-1
$\begingroup$

I could be wrong on this one, but I understand that in some countries, radio frequencies are regulated, with licences being require to OPERATE on the the networks.

As mentioned most channels are regulated (since commercial operators usually use them as well), so what sort of licences are given out ? and who are the bodies who usually issue these licences ?

for e.g- are licences limited to a specific range of channels any restrictions ?

edit: i'll make this clearer ... & AM/FM frequencies was wrong. my bad.

$\endgroup$

closed as off-topic by Dan KD2EE, Amber, PearsonArtPhoto, a CVn, Seth Oct 26 '13 at 16:54

This question appears to be off-topic. The users who voted to close gave this specific reason:

  • "This question does not appear to be about amateur radio within the scope defined in the help center." – Dan KD2EE, PearsonArtPhoto, a CVn, Seth
If this question can be reworded to fit the rules in the help center, please edit the question.

  • $\begingroup$ Not a question about amateur radio, but everything is regulated, and everything but CB, amateur, FRS (and international equivalents), and ISM (industrial, scientific, and medical bands). $\endgroup$ – Dan KD2EE Oct 26 '13 at 3:53
  • 1
    $\begingroup$ @Dan Those are regulated too, just differently. For the amateur radio bands, a major requirement is that of an amateur radio license. CB, FRS/PMR, ISM, LPD and so on are regulated in terms of requirements placed on the transmitting equipment. You can't legally dump a signal onto a CB frequency, even staying within the channel bandwidth, without proper approval of the transmitter. $\endgroup$ – a CVn Oct 26 '13 at 15:08
  • $\begingroup$ Yeah, I meant to say "everything is regulated" and "everything but ... requires a license" but forgot some words $\endgroup$ – Dan KD2EE Oct 26 '13 at 16:38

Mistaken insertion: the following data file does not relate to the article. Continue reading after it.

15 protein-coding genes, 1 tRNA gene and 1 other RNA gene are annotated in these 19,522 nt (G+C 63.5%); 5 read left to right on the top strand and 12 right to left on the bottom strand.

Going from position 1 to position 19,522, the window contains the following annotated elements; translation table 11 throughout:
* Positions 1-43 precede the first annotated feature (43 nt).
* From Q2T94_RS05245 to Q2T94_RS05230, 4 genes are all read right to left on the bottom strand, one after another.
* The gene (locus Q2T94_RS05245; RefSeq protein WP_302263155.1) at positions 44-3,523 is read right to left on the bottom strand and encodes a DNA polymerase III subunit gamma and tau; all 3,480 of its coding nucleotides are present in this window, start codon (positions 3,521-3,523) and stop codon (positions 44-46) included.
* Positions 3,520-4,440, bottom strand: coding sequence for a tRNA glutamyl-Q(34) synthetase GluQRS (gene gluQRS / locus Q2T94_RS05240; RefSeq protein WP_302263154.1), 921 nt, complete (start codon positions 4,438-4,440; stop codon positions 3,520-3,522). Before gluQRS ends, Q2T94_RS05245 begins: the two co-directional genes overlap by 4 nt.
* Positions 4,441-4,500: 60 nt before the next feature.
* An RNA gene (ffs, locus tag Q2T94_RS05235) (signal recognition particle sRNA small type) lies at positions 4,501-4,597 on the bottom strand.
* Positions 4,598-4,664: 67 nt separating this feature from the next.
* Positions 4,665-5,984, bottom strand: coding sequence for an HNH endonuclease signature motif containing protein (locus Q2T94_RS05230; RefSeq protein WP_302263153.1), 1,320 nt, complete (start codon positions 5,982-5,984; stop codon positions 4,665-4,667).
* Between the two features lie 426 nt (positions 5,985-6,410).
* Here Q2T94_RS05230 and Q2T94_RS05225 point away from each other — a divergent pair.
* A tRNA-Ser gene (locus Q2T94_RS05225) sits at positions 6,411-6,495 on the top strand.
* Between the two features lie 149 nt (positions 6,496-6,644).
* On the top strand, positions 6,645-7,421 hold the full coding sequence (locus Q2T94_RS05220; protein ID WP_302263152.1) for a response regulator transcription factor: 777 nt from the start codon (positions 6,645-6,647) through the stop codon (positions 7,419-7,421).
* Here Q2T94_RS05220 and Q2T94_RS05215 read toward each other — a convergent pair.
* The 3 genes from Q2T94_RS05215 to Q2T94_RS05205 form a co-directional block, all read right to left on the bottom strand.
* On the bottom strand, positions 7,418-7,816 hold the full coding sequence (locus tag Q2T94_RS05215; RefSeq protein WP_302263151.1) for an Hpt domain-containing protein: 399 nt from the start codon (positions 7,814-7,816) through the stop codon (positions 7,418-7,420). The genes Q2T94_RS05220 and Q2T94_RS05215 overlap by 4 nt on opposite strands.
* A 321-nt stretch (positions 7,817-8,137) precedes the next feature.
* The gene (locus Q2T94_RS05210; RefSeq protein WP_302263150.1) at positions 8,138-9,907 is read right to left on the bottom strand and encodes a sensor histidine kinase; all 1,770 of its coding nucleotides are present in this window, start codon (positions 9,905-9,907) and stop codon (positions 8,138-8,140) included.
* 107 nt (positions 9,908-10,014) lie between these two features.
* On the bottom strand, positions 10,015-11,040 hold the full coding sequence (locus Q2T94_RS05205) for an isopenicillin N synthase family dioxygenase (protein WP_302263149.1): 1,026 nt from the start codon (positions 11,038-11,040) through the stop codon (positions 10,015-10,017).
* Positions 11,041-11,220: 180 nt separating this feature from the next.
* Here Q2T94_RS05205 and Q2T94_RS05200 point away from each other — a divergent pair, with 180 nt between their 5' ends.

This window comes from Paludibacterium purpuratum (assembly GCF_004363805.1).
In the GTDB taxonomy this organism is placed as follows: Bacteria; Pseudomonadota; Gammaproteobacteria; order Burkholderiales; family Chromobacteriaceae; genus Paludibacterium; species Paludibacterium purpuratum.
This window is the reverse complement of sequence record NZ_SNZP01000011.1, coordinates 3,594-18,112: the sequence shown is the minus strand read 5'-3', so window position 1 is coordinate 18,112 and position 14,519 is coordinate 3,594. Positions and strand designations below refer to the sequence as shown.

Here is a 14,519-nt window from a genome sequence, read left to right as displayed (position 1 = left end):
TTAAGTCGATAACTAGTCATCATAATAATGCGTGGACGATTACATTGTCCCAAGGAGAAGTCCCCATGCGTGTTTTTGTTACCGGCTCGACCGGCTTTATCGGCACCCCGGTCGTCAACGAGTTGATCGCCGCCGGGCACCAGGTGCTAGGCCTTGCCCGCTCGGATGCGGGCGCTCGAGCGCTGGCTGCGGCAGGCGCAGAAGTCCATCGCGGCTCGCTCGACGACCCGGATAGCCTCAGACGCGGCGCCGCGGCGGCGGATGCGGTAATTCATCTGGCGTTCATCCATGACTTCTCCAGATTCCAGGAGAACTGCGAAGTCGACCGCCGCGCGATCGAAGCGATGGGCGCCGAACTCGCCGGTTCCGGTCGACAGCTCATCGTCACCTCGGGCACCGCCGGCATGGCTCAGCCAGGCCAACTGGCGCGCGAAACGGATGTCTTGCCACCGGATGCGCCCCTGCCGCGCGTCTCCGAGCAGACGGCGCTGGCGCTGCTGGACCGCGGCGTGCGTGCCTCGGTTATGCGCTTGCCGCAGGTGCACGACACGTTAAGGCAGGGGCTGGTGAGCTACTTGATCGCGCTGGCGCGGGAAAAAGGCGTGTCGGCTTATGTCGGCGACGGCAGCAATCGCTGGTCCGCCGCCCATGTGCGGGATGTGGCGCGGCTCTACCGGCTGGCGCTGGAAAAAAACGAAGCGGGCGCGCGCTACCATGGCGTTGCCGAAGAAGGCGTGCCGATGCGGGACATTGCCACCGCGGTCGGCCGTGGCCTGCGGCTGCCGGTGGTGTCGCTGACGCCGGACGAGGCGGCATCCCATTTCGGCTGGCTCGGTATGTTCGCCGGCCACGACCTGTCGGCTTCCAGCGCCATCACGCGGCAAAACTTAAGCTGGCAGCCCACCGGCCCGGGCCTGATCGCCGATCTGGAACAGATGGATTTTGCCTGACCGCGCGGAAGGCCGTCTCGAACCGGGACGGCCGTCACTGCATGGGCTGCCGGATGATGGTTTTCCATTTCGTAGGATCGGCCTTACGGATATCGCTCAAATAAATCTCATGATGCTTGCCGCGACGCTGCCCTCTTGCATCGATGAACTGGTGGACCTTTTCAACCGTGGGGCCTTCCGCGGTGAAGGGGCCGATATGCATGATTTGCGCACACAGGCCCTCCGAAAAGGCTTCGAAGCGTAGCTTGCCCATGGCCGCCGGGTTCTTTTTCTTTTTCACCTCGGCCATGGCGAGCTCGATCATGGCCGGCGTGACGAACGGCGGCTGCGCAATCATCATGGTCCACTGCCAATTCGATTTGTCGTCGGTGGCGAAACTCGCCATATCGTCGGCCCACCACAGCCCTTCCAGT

• $\begingroup$ Sid5427, Could you please clarify your question some? Right now it appears that you are asking about all radio in general, not just Amateur radio. Not to mention that regulations are different in just about every country. $\endgroup$ – Seth Oct 26 '13 at 16:55
3
$\begingroup$

In most countries, all or almost all frequencies are by license. Some licenses are by class, e.g. FRS radios in the US are permitted automatically (by class) to almost anyone in the US (excluding agents of a foreign country), but it's still technically a license.

Every very low power radios, like the mini-FM transmitters that plug into smart phones and media players for those vehicles lacking Bluetooth or an Aux plug for audio input, are technically covered under Part 15, although one could argue there's no license like FRS has.

Given the need for more radio bandwidth from the carriers, I don't foresee any frequencies being made available in an unlicensed fashion. There's too much demand from companies capable of buying them. That's part of the reason why Amateur Radio exists - to allow experimentation and advancement of radio without requiring an upfront investment by each ham to compete with the cell carriers and public safety organizations of the world.

$\endgroup$
1
$\begingroup$

Most transmitting equipment requires a licence to use. There are a small number of band-segments that allow licence free operation, such as the 2.4 GHz and 5.8 GHz bands used for WiFi (etc).

Assuming your question is specifically about Ham Radio allocations, then you need a licence to operate. Within the terms of your licence, this gives you permission to transmit on those band segments allocated to amateur radio.

Note: there are regional variations, and these are detailed in the respective Band Plan (eg here for the UK / IARU Region 1)

$\endgroup$
0
$\begingroup$

When you say "radio (AM or FM) frequencies", it makes me think you are talking about broadcast radio used by consumers. Interpreting the question in that light alone; some countries do give an implied license to broadcast on these frequencies at a sufficiently low power to ensure there is little interference.

$\endgroup$

Not the answer you're looking for? Browse other questions tagged or ask your own question.